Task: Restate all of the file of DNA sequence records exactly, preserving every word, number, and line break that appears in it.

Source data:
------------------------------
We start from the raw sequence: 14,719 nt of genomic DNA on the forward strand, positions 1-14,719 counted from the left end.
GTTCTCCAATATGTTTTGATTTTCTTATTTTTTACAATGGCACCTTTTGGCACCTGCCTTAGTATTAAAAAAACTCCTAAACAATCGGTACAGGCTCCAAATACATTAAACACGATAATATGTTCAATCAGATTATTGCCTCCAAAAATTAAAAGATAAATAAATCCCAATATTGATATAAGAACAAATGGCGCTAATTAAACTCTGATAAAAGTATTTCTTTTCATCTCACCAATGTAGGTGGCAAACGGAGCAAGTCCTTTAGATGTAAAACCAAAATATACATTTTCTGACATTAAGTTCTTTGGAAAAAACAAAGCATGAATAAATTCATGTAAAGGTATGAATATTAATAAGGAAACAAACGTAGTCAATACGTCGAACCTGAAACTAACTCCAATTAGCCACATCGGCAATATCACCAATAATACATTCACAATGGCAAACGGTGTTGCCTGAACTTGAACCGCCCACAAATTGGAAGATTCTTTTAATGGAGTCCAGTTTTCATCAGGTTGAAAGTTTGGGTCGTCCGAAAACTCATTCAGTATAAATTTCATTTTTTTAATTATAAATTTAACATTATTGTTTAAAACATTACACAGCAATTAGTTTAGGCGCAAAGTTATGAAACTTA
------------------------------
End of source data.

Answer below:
We start from the raw sequence: 14,719 nt of genomic DNA on the forward strand, positions 1-14,719 counted from the left end.
GTTCTCCAATATGTTTTGATTTTCTTATTTTTTACAATGGCACCTTTTGGCACCTGCCTTAGTATTAAAAAAACTCCTAAACAATCGGTACAGGCTCCAAATACATTAAACACGATAATATGTTCAATCAGATTATTGCCTCCAAAAATTAAAAGATAAATAAATCCCAATATTGATATAAGAACAAATGGCGCTAATTAAACTCTGATAAAAGTATTTCTTTTCATCTCACCAATGTAGGTGGCAAACGGAGCAAGTCCTTTAGATGTAAAACCAAAATATACATTTTCTGACATTAAGTTCTTTGGAAAAAACAAAGCATGAATAAATTCATGTAAAGGTATGAATATTAATAAGGAAACAAACGTAGTCAATACGTCGAACCTGAAACTAACTCCAATTAGCCACATCGGCAATATCACCAATAATACATTCACAATGGCAAACGGTGTTGCCTGAACTTGAACCGCCCACAAATTGGAAGATTCTTTTAATGGAGTCCAGTTTTCATCAGGTTGAAAGTTTGGGTCGTCCGAAAACTCATTCAGTATAAATTTCATTTTTTTAATTATAAATTTAACATTATTGTTTAAAACATTACACAGCAATTAGTTTAGGCGCAAAGTTATGAAACTTA